The History of Battle
Battle is a small town in East Sussex and is the site of the historic Battle of Hastings , where William, Duke of Normandy, defeated King Harold II to become William I of England. Before the battle, the site was nothing more than hills, woods and fields. King Harold chose Senlac Hill to fight the battle, a place that was along the Hastings to London road. After Harold’s defeat at the hands of William The
Conquerer , the Normans established Battle Abbey on the site of their victory. The abbey was founded to commemorate the battle of 1066. It was also built as penance by order of the Pope, because the Normans killed so many people in the conquest of England. Finished after the death of King William and during the reign of his son King Rufus , it was first dedicated to St Martin in 1095. The high altar of the Abbey church was deliberately placed on the exact spot where Harold died. Although responding to a holy order in this instance, the placing of the abbey was typical of the Norman style. They would deliberately knock down important existing homes and buildings and replace them with their castles. The Normans would build their abbeys and churches right on top of existing ones, all part of a policy of designed to stamp their authority on the conquered people.
The town of Battle gradually evolved around the Abbey. Never really a natural location for a big town to develop, the village of Battle grew to become a relatively small town and at the 2001 census recorded a population of just over 6,000. The Abbey passed into private hands after King Henry VIII ’s dissolution. The Abbey gateway is still the dominant feature of the south end of the main street in present day Battle, although very little remains of the rest of the Abbey buildings. After World War I , the surviving cloisters which once formed part of the west range, were leased to Battle Abbey School . The school have held the buildings to this day and the Abbey grounds are now under the care of English Heritage.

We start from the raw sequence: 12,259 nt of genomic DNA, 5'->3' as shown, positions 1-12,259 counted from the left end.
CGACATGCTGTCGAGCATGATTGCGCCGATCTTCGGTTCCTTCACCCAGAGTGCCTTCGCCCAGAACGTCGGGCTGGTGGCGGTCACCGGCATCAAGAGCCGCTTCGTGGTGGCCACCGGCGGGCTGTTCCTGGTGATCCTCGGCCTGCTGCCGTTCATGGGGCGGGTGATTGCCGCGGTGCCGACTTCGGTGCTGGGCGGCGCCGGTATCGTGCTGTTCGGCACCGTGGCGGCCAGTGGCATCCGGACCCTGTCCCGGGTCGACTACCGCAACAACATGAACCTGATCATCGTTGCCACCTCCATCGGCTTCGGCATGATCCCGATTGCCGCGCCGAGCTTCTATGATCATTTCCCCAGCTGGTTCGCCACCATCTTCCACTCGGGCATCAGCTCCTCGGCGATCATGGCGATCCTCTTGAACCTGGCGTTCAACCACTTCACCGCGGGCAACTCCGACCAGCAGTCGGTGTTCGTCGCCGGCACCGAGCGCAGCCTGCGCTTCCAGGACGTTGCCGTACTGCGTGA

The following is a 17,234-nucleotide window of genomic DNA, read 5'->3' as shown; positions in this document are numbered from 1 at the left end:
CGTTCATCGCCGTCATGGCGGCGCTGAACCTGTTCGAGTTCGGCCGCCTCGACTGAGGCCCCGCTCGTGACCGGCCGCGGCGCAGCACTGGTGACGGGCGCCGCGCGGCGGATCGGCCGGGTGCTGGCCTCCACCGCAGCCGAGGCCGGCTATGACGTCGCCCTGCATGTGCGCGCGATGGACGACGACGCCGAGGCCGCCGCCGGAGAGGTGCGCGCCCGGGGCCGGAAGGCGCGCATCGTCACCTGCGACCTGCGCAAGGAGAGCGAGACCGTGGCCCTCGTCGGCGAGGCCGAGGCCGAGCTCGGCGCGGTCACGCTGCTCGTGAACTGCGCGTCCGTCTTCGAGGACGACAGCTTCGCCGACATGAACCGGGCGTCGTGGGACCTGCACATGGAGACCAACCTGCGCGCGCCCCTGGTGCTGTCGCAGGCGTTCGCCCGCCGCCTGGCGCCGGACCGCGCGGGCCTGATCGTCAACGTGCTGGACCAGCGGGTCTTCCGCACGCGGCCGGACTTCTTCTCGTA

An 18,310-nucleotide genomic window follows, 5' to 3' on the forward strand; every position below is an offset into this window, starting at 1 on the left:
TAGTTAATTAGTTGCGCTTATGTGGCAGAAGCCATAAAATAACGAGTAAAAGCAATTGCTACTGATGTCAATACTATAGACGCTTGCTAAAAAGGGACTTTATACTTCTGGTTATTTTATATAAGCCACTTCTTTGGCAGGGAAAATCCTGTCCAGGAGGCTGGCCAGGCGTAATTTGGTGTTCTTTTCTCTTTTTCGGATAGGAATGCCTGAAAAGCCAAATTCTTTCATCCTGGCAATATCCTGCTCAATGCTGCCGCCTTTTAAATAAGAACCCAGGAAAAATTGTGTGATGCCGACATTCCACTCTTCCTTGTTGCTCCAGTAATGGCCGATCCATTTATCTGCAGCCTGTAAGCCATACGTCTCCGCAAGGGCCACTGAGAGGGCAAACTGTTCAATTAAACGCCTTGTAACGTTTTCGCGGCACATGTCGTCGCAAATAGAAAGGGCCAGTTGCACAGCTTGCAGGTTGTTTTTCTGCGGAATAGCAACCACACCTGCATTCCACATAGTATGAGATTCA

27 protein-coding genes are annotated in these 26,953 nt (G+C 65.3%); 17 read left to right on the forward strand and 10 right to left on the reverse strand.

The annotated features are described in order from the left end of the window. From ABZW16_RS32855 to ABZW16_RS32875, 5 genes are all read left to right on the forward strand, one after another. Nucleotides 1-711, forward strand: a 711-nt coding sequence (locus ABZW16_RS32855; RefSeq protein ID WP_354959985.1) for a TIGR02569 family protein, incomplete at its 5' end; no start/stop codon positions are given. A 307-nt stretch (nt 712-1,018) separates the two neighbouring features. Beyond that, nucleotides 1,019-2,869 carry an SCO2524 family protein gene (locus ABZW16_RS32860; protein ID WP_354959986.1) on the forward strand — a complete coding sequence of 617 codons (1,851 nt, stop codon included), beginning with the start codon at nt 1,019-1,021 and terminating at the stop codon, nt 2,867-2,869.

Battle developed a reputation for the production of fine quality gunpowder. The first gunpowder mill there was opened in 1676 after John Hammond was granted permission to build a mill on Abbey land. A gunpowder works was located in the aptly named Powdermill Lane. Parts of the building still stand and now form sections of a hotel . In 1722 Daniel Defoe wrote about Battle saying it was: "remarkable for little now, but for making the finest gun-powder, and the best perhaps in Europe". The gunpowder business came to an abrupt end after an several mishaps, including the incident in 1798 when more than 15 tons of gunpowder were left in an oven too long and exploded. The Duke of Cleveland, fed up with these antics, finally refused to renew the licence in 1874. During the 1700s Battle supported five watchmakers in the High Street, a sign of the town’s modest and yet thriving local economy.
During the First World War, Battle provided shelter in tunnels that still exist to this day. Leading from various fields and cellars to Battle Abbey itself, the tunnels are unfortunately now deemed unsafe and are closed. Battle grew gently and, after the loss of its gunpowder industry, it discovered the tourism business which is what
drives the local economy there today. The fame of the battle that gave the town its name and existence still keeps it alive today. Battle literally owes everything to October 14, 1066 and the Battle of Hastings.
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